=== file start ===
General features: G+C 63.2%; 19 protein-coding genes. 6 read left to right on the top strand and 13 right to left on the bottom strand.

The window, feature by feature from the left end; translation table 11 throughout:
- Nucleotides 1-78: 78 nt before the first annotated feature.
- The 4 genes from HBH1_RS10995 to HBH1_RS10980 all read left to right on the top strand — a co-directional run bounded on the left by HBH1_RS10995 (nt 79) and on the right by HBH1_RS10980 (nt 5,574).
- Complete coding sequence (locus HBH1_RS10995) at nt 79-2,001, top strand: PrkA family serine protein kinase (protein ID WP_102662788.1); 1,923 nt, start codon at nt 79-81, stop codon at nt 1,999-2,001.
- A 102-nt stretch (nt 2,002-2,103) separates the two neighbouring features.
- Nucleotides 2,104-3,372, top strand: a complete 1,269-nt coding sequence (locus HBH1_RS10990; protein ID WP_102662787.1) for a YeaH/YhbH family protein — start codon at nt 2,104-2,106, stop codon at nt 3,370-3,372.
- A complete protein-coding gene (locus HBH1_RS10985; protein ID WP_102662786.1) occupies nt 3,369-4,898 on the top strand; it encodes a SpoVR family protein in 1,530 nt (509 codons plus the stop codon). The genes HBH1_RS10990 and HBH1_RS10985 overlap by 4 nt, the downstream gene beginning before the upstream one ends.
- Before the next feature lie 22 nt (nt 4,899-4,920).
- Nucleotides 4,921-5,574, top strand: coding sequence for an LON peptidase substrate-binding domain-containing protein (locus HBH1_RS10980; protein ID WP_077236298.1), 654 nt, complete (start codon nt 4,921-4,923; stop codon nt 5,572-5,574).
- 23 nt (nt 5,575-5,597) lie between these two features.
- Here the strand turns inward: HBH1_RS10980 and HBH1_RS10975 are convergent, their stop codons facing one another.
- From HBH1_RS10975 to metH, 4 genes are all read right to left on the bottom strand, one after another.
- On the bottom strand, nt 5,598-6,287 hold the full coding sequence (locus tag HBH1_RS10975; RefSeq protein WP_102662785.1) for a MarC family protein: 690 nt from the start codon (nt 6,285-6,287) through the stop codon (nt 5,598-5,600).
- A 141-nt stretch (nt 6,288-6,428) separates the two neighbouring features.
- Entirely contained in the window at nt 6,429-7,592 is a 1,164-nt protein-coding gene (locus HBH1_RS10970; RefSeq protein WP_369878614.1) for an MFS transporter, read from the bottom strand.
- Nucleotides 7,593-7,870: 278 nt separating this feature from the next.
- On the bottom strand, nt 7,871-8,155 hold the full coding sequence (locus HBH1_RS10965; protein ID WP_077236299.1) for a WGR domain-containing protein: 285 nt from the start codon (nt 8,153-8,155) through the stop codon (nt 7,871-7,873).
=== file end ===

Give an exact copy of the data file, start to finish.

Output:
General features: G+C 63.2%; 19 protein-coding genes. 6 read left to right on the top strand and 13 right to left on the bottom strand.

The window, feature by feature from the left end; translation table 11 throughout:
- Nucleotides 1-78: 78 nt before the first annotated feature.
- The 4 genes from HBH1_RS10995 to HBH1_RS10980 all read left to right on the top strand — a co-directional run bounded on the left by HBH1_RS10995 (nt 79) and on the right by HBH1_RS10980 (nt 5,574).
- Complete coding sequence (locus HBH1_RS10995) at nt 79-2,001, top strand: PrkA family serine protein kinase (protein ID WP_102662788.1); 1,923 nt, start codon at nt 79-81, stop codon at nt 1,999-2,001.
- A 102-nt stretch (nt 2,002-2,103) separates the two neighbouring features.
- Nucleotides 2,104-3,372, top strand: a complete 1,269-nt coding sequence (locus HBH1_RS10990; protein ID WP_102662787.1) for a YeaH/YhbH family protein — start codon at nt 2,104-2,106, stop codon at nt 3,370-3,372.
- A complete protein-coding gene (locus HBH1_RS10985; protein ID WP_102662786.1) occupies nt 3,369-4,898 on the top strand; it encodes a SpoVR family protein in 1,530 nt (509 codons plus the stop codon). The genes HBH1_RS10990 and HBH1_RS10985 overlap by 4 nt, the downstream gene beginning before the upstream one ends.
- Before the next feature lie 22 nt (nt 4,899-4,920).
- Nucleotides 4,921-5,574, top strand: coding sequence for an LON peptidase substrate-binding domain-containing protein (locus HBH1_RS10980; protein ID WP_077236298.1), 654 nt, complete (start codon nt 4,921-4,923; stop codon nt 5,572-5,574).
- 23 nt (nt 5,575-5,597) lie between these two features.
- Here the strand turns inward: HBH1_RS10980 and HBH1_RS10975 are convergent, their stop codons facing one another.
- From HBH1_RS10975 to metH, 4 genes are all read right to left on the bottom strand, one after another.
- On the bottom strand, nt 5,598-6,287 hold the full coding sequence (locus tag HBH1_RS10975; RefSeq protein WP_102662785.1) for a MarC family protein: 690 nt from the start codon (nt 6,285-6,287) through the stop codon (nt 5,598-5,600).
- A 141-nt stretch (nt 6,288-6,428) separates the two neighbouring features.
- Entirely contained in the window at nt 6,429-7,592 is a 1,164-nt protein-coding gene (locus HBH1_RS10970; RefSeq protein WP_369878614.1) for an MFS transporter, read from the bottom strand.
- Nucleotides 7,593-7,870: 278 nt separating this feature from the next.
- On the bottom strand, nt 7,871-8,155 hold the full coding sequence (locus HBH1_RS10965; protein ID WP_077236299.1) for a WGR domain-containing protein: 285 nt from the start codon (nt 8,153-8,155) through the stop codon (nt 7,871-7,873).